The University of South Carolina (USC) announced on Tuesday the opening of the Anne Frank Center, the only North American exhibit where visitors can physically walk through the history of Anne Frank.
The Columbia, South Carolina center becomes only the fourth of its kind in the world, reported The State.
USC stated that its aim was to use the story of Anne Frank, the well known diarist who died in the Holocaust at the age of 15 to combat anti-Semitism, racist and hate.
The Anne Frank Center encompasses a life-sized model of the room where Anne Frank and her family hid from the Nazis for two years, along with original documents, annual photographs of Anne Frank – missing the two years she was in hiding – and a history of events that led up to her diarized experience in the Holocaust.
The Anne Frank House in Amsterdam and USC each contributed portions of $100,000 to renovate an existing building and install the new center which will be open to the public on September 15.
The impetus for the project came when Anne Frank’s stepsister visited in USC in 2017 and then the university’s president paid a visit to the Anne Frank House in Amsterdam.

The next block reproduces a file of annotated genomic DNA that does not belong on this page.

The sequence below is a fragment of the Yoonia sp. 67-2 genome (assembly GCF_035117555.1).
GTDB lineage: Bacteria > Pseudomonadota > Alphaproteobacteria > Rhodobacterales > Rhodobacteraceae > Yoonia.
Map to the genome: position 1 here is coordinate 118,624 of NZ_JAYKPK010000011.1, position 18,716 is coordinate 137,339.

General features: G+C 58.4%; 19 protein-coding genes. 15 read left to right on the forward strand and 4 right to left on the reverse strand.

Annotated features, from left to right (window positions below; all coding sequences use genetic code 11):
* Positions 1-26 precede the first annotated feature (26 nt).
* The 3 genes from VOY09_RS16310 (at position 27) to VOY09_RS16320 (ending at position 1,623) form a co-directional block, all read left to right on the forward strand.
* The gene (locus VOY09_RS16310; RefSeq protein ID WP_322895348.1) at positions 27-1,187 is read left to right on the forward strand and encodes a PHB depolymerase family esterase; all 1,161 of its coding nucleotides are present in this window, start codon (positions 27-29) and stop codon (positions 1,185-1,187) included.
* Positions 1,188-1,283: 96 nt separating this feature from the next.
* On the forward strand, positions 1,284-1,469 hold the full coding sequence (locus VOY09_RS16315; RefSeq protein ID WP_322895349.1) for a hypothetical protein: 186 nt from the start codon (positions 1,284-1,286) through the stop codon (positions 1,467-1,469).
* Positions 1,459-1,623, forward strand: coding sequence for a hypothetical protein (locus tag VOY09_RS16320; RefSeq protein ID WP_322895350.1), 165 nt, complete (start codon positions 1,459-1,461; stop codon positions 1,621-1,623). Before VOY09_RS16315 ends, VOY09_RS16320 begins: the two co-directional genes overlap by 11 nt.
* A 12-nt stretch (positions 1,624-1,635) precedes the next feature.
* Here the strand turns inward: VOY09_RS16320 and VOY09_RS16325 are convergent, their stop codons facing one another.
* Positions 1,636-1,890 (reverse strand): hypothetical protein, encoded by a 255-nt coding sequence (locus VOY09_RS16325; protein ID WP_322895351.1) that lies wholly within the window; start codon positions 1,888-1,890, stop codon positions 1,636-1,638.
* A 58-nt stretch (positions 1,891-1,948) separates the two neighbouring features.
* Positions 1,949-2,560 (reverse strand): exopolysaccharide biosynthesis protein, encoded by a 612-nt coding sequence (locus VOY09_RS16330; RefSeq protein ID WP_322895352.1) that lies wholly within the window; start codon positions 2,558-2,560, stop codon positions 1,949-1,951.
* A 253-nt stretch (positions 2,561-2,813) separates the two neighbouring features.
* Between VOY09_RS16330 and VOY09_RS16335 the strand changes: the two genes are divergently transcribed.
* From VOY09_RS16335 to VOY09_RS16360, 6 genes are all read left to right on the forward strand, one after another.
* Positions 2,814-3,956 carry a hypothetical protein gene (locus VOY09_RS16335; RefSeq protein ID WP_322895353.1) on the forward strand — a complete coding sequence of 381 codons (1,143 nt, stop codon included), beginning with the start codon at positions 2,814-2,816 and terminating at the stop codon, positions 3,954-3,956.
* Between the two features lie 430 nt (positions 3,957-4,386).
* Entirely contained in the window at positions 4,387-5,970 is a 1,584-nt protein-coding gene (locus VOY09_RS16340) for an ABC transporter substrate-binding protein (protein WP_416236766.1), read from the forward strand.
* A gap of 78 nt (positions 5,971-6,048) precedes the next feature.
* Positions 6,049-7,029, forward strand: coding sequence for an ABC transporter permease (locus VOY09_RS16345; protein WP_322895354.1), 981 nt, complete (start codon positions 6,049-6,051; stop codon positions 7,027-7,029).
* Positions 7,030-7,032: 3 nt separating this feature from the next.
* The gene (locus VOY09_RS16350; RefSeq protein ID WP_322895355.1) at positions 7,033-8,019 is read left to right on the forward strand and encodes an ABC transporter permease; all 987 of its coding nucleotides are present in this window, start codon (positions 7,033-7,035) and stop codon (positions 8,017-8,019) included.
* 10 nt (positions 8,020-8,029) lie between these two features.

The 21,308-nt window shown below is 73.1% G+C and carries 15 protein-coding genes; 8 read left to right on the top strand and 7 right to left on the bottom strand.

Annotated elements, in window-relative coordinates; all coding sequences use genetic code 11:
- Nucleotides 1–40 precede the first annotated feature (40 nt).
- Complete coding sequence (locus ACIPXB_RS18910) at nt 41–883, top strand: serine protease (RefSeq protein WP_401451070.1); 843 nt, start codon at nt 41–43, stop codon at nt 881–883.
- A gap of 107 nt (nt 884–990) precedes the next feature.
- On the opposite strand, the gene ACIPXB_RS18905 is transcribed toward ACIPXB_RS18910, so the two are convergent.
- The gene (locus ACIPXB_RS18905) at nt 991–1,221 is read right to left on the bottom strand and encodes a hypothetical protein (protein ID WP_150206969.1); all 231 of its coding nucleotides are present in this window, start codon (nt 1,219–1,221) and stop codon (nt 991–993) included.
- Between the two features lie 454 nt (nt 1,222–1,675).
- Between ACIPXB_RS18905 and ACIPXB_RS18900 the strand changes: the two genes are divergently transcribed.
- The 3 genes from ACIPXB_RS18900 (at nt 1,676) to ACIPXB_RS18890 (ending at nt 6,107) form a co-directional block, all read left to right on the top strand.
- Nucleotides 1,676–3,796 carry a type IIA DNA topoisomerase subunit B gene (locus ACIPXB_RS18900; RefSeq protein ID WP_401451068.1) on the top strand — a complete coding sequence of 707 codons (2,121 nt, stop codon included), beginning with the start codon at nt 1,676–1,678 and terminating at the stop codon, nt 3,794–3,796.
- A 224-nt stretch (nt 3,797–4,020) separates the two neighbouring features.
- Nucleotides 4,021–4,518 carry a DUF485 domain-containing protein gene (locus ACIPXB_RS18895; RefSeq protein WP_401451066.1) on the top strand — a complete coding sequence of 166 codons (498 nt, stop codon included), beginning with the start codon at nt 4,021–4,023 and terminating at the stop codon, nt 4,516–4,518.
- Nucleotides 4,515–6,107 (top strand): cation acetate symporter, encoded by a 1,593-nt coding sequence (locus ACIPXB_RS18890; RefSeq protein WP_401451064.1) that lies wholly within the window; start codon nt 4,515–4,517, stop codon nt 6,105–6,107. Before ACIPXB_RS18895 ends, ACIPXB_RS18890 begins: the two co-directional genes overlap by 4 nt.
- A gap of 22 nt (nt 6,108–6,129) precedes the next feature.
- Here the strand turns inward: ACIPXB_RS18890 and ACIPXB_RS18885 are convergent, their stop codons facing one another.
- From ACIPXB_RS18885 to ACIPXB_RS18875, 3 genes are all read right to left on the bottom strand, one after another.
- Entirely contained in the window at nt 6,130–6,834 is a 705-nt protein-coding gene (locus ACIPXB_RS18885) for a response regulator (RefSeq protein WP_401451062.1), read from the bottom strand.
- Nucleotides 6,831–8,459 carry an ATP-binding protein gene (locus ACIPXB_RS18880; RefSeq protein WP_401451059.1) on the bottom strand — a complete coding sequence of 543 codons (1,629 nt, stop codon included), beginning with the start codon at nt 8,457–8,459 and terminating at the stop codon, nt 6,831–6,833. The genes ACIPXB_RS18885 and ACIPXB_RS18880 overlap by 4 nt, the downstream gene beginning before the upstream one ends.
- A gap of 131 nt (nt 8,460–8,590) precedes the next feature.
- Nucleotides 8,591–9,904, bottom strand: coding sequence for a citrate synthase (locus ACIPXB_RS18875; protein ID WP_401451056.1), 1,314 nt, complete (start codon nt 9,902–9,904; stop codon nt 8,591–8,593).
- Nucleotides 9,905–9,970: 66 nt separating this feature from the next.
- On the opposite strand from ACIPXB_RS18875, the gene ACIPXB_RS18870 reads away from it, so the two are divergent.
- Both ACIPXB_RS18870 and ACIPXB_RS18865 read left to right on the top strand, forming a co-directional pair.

The center’s executive director Doyle Stevick was a visiting scholar in 2012 at the Anne Frank House and continued working with the organization afterwards.
In 2018, it was agreed upon between the Anne Frank House and USC that the school would be the site for the only Anne Frank Center in North America.
Rabbi Meir Muller, who is also a USC professor, said at the opening announcement that the story of Anne Frank is a way to teach children who are too young to learn the details of the horrors of the Holocaust about what occurred.
South Carolina Superintendent of Education Molly Spearman said at the announcement that the center would serve to educate middle school tours.
“It will be our job to make sure we have yellow buses pulling in with loads of South Carolina students,” Spearman said.